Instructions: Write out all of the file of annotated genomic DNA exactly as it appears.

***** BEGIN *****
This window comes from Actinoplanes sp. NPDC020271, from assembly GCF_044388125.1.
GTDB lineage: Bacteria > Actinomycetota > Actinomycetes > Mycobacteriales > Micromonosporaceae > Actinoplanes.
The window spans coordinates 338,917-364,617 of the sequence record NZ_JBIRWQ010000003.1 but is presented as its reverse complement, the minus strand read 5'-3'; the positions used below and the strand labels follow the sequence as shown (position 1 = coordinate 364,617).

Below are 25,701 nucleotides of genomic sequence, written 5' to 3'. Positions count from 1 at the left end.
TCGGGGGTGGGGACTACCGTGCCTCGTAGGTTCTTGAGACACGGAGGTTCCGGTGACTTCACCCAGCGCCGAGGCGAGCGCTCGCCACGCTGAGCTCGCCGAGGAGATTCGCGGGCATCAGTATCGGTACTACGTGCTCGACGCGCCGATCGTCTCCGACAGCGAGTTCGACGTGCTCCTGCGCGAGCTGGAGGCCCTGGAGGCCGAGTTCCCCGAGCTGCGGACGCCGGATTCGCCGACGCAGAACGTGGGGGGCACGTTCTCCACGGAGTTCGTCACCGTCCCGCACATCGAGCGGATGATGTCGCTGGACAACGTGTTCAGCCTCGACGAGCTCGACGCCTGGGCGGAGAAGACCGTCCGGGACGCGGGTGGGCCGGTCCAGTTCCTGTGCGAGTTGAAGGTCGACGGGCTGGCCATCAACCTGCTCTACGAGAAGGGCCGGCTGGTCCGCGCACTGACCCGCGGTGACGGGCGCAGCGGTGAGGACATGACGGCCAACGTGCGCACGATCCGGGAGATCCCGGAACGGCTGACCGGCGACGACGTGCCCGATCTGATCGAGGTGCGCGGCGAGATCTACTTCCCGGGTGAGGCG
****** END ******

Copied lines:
This window comes from Actinoplanes sp. NPDC020271, from assembly GCF_044388125.1.
GTDB lineage: Bacteria > Actinomycetota > Actinomycetes > Mycobacteriales > Micromonosporaceae > Actinoplanes.
The window spans coordinates 338,917-364,617 of the sequence record NZ_JBIRWQ010000003.1 but is presented as its reverse complement, the minus strand read 5'-3'; the positions used below and the strand labels follow the sequence as shown (position 1 = coordinate 364,617).

Below are 25,701 nucleotides of genomic sequence, written 5' to 3'. Positions count from 1 at the left end.
TCGGGGGTGGGGACTACCGTGCCTCGTAGGTTCTTGAGACACGGAGGTTCCGGTGACTTCACCCAGCGCCGAGGCGAGCGCTCGCCACGCTGAGCTCGCCGAGGAGATTCGCGGGCATCAGTATCGGTACTACGTGCTCGACGCGCCGATCGTCTCCGACAGCGAGTTCGACGTGCTCCTGCGCGAGCTGGAGGCCCTGGAGGCCGAGTTCCCCGAGCTGCGGACGCCGGATTCGCCGACGCAGAACGTGGGGGGCACGTTCTCCACGGAGTTCGTCACCGTCCCGCACATCGAGCGGATGATGTCGCTGGACAACGTGTTCAGCCTCGACGAGCTCGACGCCTGGGCGGAGAAGACCGTCCGGGACGCGGGTGGGCCGGTCCAGTTCCTGTGCGAGTTGAAGGTCGACGGGCTGGCCATCAACCTGCTCTACGAGAAGGGCCGGCTGGTCCGCGCACTGACCCGCGGTGACGGGCGCAGCGGTGAGGACATGACGGCCAACGTGCGCACGATCCGGGAGATCCCGGAACGGCTGACCGGCGACGACGTGCCCGATCTGATCGAGGTGCGCGGCGAGATCTACTTCCCGGGTGAGGCG